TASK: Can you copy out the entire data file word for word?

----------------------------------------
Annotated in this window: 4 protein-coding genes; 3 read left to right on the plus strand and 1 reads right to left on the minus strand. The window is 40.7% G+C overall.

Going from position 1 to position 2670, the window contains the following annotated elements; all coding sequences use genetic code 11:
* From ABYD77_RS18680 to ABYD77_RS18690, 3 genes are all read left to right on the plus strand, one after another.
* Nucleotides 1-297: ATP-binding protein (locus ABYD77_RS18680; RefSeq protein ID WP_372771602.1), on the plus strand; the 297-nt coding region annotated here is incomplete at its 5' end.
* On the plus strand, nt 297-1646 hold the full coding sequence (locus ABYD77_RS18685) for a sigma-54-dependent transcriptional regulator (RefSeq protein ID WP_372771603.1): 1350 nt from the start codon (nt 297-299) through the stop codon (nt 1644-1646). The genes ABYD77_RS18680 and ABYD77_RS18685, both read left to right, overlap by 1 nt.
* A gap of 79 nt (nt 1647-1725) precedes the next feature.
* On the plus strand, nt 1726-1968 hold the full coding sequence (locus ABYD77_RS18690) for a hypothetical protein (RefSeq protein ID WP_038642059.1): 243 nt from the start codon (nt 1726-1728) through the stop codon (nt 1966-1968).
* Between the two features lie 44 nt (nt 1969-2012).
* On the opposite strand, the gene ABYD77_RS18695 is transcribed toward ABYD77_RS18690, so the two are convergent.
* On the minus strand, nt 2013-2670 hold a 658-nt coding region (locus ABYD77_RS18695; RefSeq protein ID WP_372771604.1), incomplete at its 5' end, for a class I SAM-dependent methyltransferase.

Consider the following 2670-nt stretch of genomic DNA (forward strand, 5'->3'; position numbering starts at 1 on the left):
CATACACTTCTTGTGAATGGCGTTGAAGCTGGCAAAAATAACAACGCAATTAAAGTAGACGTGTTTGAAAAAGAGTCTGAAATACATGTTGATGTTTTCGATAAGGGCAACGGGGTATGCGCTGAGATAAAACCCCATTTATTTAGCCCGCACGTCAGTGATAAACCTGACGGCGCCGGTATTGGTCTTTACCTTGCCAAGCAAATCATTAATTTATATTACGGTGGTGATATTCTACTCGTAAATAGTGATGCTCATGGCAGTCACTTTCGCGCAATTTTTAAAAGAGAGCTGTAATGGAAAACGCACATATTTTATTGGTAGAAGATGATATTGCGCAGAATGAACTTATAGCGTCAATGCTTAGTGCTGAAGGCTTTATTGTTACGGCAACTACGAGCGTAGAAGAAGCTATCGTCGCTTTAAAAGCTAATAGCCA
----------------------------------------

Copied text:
Annotated in this window: 4 protein-coding genes; 3 read left to right on the plus strand and 1 reads right to left on the minus strand. The window is 40.7% G+C overall.

Going from position 1 to position 2670, the window contains the following annotated elements; all coding sequences use genetic code 11:
* From ABYD77_RS18680 to ABYD77_RS18690, 3 genes are all read left to right on the plus strand, one after another.
* Nucleotides 1-297: ATP-binding protein (locus ABYD77_RS18680; RefSeq protein ID WP_372771602.1), on the plus strand; the 297-nt coding region annotated here is incomplete at its 5' end.
* On the plus strand, nt 297-1646 hold the full coding sequence (locus ABYD77_RS18685) for a sigma-54-dependent transcriptional regulator (RefSeq protein ID WP_372771603.1): 1350 nt from the start codon (nt 297-299) through the stop codon (nt 1644-1646). The genes ABYD77_RS18680 and ABYD77_RS18685, both read left to right, overlap by 1 nt.
* A gap of 79 nt (nt 1647-1725) precedes the next feature.
* On the plus strand, nt 1726-1968 hold the full coding sequence (locus ABYD77_RS18690) for a hypothetical protein (RefSeq protein ID WP_038642059.1): 243 nt from the start codon (nt 1726-1728) through the stop codon (nt 1966-1968).
* Between the two features lie 44 nt (nt 1969-2012).
* On the opposite strand, the gene ABYD77_RS18695 is transcribed toward ABYD77_RS18690, so the two are convergent.
* On the minus strand, nt 2013-2670 hold a 658-nt coding region (locus ABYD77_RS18695; RefSeq protein ID WP_372771604.1), incomplete at its 5' end, for a class I SAM-dependent methyltransferase.

Consider the following 2670-nt stretch of genomic DNA (forward strand, 5'->3'; position numbering starts at 1 on the left):
CATACACTTCTTGTGAATGGCGTTGAAGCTGGCAAAAATAACAACGCAATTAAAGTAGACGTGTTTGAAAAAGAGTCTGAAATACATGTTGATGTTTTCGATAAGGGCAACGGGGTATGCGCTGAGATAAAACCCCATTTATTTAGCCCGCACGTCAGTGATAAACCTGACGGCGCCGGTATTGGTCTTTACCTTGCCAAGCAAATCATTAATTTATATTACGGTGGTGATATTCTACTCGTAAATAGTGATGCTCATGGCAGTCACTTTCGCGCAATTTTTAAAAGAGAGCTGTAATGGAAAACGCACATATTTTATTGGTAGAAGATGATATTGCGCAGAATGAACTTATAGCGTCAATGCTTAGTGCTGAAGGCTTTATTGTTACGGCAACTACGAGCGTAGAAGAAGCTATCGTCGCTTTAAAAGCTAATAGCCA